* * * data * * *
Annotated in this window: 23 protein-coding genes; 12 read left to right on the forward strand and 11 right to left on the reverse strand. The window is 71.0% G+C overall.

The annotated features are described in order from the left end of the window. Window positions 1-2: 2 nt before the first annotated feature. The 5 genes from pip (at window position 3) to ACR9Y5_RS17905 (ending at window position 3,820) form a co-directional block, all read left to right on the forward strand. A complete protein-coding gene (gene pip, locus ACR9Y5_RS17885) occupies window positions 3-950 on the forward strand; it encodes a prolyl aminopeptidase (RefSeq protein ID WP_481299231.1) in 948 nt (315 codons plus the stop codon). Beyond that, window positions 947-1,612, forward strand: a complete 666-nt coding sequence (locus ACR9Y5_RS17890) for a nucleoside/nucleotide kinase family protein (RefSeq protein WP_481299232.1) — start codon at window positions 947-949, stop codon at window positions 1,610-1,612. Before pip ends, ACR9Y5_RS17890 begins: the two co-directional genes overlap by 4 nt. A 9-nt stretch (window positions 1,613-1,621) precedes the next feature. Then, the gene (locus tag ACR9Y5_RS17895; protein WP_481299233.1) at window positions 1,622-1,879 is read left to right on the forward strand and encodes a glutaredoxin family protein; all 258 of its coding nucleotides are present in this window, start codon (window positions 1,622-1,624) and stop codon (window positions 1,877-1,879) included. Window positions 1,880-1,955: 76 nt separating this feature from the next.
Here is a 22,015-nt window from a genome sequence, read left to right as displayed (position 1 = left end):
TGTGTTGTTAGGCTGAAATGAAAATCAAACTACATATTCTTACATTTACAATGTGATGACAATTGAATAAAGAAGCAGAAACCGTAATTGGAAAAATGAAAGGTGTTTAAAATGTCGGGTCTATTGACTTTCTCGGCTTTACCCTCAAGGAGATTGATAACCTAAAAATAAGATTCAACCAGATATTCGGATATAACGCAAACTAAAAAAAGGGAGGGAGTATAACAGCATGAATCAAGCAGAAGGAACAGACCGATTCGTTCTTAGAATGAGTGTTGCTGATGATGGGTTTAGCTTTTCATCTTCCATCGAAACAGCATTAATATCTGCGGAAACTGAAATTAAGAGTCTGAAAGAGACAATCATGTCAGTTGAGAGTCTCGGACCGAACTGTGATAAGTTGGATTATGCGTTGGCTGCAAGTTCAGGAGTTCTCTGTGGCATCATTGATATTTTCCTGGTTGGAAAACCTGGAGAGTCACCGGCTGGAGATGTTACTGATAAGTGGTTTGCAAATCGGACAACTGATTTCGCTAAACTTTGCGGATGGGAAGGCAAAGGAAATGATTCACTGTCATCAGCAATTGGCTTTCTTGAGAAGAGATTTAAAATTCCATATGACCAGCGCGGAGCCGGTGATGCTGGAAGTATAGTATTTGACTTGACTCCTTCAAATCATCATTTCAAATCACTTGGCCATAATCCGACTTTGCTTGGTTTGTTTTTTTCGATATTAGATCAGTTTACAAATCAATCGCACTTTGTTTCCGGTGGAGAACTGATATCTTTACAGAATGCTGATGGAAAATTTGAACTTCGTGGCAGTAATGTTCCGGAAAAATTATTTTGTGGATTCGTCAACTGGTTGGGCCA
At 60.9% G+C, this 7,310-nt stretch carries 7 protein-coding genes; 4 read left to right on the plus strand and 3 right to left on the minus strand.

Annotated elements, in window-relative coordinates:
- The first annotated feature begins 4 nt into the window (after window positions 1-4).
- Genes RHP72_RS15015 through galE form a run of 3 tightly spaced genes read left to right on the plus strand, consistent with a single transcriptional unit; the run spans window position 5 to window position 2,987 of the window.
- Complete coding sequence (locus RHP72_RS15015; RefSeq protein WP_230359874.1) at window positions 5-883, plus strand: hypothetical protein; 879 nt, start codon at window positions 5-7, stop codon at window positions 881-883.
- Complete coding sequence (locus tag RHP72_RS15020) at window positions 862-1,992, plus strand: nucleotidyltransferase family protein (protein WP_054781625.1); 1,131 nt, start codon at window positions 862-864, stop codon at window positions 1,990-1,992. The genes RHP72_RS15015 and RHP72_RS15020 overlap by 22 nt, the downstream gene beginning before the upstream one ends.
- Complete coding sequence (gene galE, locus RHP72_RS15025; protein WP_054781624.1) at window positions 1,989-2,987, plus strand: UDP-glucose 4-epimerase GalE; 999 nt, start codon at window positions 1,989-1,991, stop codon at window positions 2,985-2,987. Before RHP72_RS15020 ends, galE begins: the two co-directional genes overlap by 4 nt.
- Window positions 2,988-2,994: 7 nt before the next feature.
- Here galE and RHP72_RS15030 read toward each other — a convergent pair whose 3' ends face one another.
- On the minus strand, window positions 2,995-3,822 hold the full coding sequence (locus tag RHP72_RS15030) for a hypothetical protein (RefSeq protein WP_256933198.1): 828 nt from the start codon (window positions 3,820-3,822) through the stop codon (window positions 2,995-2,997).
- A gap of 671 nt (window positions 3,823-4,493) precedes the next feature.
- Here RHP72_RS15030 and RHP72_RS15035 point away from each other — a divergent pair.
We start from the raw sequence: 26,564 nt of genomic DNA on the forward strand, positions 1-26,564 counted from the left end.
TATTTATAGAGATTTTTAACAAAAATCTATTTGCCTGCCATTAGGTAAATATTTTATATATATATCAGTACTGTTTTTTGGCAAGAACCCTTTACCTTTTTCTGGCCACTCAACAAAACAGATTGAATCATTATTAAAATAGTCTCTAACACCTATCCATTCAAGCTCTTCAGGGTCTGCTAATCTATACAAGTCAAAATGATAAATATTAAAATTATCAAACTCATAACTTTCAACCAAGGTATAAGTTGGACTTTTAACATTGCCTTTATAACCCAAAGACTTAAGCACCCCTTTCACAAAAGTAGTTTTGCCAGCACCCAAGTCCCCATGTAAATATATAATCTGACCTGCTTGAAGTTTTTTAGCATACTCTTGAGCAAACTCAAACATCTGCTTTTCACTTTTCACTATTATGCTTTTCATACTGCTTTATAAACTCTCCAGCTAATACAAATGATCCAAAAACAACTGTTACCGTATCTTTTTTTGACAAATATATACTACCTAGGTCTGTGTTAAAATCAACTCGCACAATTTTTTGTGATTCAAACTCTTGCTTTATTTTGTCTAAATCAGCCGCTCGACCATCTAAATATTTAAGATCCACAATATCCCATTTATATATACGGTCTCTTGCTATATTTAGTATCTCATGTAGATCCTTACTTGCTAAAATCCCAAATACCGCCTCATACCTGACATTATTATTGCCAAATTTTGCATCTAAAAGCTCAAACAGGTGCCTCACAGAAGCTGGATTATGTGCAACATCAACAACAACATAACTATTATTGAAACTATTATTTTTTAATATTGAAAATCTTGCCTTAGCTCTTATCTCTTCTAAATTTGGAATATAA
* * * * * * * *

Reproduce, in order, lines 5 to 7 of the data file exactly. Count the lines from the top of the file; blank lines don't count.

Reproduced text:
At 60.9% G+C, this 7,310-nt stretch carries 7 protein-coding genes; 4 read left to right on the plus strand and 3 right to left on the minus strand.

Annotated elements, in window-relative coordinates:
- The first annotated feature begins 4 nt into the window (after window positions 1-4).